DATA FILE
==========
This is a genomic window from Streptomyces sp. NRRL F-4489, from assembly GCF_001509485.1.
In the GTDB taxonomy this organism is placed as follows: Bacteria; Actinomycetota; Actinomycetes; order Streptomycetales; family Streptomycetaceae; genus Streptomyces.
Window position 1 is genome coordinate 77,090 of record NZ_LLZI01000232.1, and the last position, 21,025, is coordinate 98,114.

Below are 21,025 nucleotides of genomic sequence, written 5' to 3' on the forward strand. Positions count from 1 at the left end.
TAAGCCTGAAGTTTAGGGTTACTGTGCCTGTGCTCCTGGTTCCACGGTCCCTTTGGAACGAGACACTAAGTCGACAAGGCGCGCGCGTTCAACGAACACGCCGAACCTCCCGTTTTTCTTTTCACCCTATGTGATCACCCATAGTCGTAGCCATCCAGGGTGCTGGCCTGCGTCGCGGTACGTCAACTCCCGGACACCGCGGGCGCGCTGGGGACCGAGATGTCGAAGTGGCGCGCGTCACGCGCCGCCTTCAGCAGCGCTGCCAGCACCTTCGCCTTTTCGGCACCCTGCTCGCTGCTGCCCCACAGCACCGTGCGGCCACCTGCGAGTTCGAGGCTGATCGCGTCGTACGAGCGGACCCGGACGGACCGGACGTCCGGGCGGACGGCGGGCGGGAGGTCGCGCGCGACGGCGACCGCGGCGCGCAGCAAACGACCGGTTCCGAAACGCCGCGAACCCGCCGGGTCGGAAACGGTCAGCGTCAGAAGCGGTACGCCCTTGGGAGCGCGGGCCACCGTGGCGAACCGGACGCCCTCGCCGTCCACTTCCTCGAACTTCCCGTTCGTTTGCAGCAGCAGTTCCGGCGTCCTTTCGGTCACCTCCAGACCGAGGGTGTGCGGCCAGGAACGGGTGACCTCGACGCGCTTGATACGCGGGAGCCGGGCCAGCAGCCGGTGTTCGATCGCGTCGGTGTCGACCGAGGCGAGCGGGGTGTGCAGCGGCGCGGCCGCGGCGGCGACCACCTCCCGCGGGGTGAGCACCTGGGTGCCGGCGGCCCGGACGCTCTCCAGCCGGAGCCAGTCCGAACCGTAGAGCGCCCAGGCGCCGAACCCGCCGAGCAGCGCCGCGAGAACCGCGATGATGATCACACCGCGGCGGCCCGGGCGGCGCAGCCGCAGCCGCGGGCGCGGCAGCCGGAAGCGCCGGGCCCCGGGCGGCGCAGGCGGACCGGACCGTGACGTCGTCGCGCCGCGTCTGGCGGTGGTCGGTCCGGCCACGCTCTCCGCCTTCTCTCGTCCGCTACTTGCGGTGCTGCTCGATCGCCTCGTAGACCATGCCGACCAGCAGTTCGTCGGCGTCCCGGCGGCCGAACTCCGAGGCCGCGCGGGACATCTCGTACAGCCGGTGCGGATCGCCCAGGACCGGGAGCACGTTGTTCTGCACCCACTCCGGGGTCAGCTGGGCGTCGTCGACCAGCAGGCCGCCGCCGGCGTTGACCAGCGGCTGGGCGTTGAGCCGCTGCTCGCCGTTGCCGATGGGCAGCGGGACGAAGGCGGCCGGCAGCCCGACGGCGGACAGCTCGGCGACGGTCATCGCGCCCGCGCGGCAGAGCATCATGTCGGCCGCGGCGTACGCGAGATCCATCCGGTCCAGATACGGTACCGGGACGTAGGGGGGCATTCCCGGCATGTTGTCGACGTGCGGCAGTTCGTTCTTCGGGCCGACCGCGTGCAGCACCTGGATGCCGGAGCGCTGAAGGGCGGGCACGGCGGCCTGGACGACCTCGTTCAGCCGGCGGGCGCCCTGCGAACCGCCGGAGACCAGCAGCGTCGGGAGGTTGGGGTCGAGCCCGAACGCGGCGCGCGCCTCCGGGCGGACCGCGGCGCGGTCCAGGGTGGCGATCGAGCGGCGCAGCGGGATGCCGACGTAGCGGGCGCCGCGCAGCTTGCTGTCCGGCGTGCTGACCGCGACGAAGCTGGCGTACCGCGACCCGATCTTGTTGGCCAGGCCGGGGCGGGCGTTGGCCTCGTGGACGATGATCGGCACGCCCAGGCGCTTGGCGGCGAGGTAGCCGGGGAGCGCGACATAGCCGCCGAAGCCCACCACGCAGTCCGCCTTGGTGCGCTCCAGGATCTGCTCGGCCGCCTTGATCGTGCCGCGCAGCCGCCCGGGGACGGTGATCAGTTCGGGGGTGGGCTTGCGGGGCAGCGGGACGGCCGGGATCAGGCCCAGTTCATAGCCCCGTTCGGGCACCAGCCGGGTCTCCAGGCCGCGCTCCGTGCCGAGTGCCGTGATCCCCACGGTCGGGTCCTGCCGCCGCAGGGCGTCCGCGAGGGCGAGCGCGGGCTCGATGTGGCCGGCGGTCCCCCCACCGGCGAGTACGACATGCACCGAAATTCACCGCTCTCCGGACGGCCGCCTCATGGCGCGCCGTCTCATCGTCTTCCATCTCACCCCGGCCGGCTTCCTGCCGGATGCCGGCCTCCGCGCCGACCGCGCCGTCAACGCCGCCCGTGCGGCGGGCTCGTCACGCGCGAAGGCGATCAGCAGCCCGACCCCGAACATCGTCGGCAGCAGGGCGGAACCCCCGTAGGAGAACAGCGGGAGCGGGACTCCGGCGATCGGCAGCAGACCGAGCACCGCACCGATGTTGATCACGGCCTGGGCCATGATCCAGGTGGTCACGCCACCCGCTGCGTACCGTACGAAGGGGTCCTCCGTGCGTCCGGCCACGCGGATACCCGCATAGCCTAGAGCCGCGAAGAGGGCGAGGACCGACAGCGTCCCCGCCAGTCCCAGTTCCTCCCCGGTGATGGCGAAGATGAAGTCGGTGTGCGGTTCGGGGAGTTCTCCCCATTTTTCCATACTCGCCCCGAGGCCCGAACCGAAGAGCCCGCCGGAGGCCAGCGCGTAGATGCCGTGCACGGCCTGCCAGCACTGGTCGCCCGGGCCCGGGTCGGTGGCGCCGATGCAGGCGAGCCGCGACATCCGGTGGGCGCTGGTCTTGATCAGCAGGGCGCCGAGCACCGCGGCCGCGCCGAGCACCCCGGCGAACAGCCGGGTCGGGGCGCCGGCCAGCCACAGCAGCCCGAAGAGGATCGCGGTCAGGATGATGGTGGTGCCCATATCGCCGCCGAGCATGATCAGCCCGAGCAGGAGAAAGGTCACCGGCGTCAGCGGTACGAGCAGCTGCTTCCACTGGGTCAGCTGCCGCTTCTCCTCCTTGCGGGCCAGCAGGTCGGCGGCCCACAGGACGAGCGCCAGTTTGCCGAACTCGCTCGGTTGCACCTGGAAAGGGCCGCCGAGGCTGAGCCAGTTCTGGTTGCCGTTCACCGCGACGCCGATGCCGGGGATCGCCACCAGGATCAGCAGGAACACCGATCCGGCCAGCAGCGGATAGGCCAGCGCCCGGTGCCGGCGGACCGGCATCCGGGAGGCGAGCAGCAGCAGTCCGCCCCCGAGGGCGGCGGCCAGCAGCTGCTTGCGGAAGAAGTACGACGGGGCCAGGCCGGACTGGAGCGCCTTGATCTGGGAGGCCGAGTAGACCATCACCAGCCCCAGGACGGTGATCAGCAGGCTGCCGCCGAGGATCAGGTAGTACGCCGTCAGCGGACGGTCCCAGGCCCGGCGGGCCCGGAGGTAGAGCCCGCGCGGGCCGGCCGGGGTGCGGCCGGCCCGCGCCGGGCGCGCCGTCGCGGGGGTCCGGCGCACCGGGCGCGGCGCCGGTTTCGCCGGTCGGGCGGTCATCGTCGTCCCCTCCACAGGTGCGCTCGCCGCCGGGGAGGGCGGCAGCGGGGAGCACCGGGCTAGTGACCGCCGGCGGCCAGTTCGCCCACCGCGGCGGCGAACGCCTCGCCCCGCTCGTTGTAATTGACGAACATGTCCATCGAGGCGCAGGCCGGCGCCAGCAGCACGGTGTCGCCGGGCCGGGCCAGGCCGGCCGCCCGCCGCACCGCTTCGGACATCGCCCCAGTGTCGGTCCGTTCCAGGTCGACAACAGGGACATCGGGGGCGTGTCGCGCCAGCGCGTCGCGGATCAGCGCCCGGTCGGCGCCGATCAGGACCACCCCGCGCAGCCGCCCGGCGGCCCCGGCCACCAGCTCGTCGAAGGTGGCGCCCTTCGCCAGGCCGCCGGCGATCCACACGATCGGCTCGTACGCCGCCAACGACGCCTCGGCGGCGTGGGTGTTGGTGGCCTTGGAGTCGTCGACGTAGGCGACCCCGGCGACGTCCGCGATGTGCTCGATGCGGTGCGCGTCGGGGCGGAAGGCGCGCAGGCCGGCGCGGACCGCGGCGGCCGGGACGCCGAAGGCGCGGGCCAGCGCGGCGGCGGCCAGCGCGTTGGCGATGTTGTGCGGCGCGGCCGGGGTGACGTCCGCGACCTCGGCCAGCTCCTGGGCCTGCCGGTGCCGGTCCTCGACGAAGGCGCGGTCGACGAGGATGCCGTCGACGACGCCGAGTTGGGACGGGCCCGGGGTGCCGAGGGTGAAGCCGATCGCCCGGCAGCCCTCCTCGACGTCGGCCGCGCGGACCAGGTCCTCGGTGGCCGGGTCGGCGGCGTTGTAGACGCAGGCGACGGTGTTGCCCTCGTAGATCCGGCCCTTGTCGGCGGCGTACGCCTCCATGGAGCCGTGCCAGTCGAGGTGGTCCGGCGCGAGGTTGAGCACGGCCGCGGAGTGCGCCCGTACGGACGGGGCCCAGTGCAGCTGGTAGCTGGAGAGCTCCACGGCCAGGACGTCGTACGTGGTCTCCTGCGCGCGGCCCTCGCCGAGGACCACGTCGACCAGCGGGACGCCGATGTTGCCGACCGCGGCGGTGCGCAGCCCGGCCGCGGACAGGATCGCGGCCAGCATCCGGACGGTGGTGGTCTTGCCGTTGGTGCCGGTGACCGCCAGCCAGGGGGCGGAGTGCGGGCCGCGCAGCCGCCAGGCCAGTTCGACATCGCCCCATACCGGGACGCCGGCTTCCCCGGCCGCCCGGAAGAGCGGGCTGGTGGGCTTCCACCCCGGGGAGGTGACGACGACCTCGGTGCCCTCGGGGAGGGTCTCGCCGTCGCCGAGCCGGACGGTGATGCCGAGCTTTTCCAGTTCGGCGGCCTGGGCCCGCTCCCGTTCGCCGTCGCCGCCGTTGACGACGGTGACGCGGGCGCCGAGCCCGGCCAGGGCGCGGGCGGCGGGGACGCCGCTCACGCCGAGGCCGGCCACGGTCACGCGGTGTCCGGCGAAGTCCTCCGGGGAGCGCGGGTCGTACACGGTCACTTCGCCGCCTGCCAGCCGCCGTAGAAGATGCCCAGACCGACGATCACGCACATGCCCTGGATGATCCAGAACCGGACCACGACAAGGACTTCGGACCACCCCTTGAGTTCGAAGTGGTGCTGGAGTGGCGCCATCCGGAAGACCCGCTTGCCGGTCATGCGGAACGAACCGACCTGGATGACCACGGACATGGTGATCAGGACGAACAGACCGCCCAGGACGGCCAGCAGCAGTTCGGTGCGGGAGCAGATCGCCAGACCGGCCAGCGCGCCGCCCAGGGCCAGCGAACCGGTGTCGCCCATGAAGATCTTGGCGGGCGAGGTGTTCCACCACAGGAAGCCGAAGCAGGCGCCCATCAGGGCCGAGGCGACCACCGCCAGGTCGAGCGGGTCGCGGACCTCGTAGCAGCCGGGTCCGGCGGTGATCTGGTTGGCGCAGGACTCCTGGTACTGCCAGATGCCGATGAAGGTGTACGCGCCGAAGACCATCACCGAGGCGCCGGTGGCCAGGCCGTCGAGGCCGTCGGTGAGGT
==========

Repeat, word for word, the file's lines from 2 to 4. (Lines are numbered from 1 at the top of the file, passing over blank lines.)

In the GTDB taxonomy this organism is placed as follows: Bacteria; Actinomycetota; Actinomycetes; order Streptomycetales; family Streptomycetaceae; genus Streptomyces.
Window position 1 is genome coordinate 77,090 of record NZ_LLZI01000232.1, and the last position, 21,025, is coordinate 98,114.

Below are 21,025 nucleotides of genomic sequence, written 5' to 3' on the forward strand. Positions count from 1 at the left end.